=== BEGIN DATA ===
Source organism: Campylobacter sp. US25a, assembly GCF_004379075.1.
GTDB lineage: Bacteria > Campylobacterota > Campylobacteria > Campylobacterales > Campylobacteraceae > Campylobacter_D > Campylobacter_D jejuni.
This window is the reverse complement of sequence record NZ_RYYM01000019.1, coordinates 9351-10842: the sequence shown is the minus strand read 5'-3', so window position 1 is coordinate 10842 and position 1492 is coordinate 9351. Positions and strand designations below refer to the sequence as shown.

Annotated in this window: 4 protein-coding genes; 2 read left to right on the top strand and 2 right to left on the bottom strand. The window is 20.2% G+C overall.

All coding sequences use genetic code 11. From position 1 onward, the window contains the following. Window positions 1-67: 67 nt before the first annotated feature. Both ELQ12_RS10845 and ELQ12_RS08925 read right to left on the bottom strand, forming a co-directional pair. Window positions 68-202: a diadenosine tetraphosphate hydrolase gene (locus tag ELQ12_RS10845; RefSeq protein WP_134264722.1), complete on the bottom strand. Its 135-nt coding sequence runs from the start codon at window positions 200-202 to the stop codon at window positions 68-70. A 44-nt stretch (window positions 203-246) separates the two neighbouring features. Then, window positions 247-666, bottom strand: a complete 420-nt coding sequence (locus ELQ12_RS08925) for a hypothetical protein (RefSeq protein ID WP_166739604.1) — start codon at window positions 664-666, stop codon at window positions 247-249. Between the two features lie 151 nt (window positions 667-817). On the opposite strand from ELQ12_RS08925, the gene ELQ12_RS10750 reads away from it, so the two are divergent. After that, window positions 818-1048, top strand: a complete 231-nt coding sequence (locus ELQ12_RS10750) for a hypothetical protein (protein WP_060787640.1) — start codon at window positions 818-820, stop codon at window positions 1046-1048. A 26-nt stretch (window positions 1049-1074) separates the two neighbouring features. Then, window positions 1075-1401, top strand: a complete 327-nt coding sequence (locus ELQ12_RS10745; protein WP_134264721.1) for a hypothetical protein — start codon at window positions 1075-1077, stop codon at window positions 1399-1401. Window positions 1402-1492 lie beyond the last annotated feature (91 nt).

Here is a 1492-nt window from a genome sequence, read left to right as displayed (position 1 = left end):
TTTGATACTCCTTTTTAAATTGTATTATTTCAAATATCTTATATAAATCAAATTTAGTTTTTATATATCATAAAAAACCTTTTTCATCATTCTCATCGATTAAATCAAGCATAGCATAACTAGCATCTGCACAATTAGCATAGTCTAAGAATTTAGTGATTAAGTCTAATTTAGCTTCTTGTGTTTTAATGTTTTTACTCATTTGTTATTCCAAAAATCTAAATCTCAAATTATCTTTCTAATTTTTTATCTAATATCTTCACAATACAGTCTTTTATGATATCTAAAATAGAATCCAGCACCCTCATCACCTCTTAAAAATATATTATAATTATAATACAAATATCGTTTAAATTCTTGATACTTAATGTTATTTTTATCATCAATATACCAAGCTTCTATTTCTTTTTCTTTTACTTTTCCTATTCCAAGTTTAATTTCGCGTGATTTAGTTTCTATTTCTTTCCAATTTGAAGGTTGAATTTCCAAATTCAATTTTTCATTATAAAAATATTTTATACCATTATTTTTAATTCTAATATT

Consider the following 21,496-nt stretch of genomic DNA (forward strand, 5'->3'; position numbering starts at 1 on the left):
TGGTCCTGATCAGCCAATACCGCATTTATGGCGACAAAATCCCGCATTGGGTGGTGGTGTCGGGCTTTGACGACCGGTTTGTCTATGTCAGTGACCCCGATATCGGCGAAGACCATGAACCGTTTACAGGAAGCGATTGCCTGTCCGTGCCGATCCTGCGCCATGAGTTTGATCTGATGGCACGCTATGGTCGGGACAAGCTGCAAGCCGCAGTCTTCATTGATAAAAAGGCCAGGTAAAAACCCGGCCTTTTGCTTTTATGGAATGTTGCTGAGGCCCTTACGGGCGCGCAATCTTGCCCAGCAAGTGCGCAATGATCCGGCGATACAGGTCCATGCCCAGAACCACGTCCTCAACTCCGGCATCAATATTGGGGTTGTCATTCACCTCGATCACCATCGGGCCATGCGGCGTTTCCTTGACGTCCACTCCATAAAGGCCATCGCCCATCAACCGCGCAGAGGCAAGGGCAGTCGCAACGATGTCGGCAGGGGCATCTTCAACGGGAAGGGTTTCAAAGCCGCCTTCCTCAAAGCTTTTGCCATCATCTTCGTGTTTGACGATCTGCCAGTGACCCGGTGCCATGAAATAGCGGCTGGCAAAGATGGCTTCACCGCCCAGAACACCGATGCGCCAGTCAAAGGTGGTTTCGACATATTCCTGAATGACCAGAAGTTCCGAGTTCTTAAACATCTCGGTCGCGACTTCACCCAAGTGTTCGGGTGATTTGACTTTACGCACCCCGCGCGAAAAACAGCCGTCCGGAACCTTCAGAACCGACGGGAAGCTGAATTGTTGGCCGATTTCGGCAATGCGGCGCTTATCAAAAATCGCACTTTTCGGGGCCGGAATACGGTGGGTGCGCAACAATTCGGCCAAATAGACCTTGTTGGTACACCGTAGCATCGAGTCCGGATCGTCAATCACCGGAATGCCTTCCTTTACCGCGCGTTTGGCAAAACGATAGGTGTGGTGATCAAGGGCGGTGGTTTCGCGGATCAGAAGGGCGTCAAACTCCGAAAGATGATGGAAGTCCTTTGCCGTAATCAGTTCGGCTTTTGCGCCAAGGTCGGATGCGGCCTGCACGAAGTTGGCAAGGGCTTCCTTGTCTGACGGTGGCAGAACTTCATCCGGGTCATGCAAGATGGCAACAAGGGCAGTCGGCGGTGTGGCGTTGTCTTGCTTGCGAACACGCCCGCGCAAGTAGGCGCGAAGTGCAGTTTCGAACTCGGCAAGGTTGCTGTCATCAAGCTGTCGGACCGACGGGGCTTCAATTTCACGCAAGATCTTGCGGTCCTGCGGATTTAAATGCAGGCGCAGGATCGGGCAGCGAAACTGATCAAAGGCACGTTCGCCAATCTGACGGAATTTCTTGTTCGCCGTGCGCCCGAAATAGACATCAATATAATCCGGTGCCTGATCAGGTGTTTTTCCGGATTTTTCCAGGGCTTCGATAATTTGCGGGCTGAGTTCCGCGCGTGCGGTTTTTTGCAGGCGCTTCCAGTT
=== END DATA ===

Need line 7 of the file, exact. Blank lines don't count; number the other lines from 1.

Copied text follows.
TTTGATACTCCTTTTTAAATTGTATTATTTCAAATATCTTATATAAATCAAATTTAGTTTTTATATATCATAAAAAACCTTTTTCATCATTCTCATCGATTAAATCAAGCATAGCATAACTAGCATCTGCACAATTAGCATAGTCTAAGAATTTAGTGATTAAGTCTAATTTAGCTTCTTGTGTTTTAATGTTTTTACTCATTTGTTATTCCAAAAATCTAAATCTCAAATTATCTTTCTAATTTTTTATCTAATATCTTCACAATACAGTCTTTTATGATATCTAAAATAGAATCCAGCACCCTCATCACCTCTTAAAAATATATTATAATTATAATACAAATATCGTTTAAATTCTTGATACTTAATGTTATTTTTATCATCAATATACCAAGCTTCTATTTCTTTTTCTTTTACTTTTCCTATTCCAAGTTTAATTTCGCGTGATTTAGTTTCTATTTCTTTCCAATTTGAAGGTTGAATTTCCAAATTCAATTTTTCATTATAAAAATATTTTATACCATTATTTTTAATTCTAATATT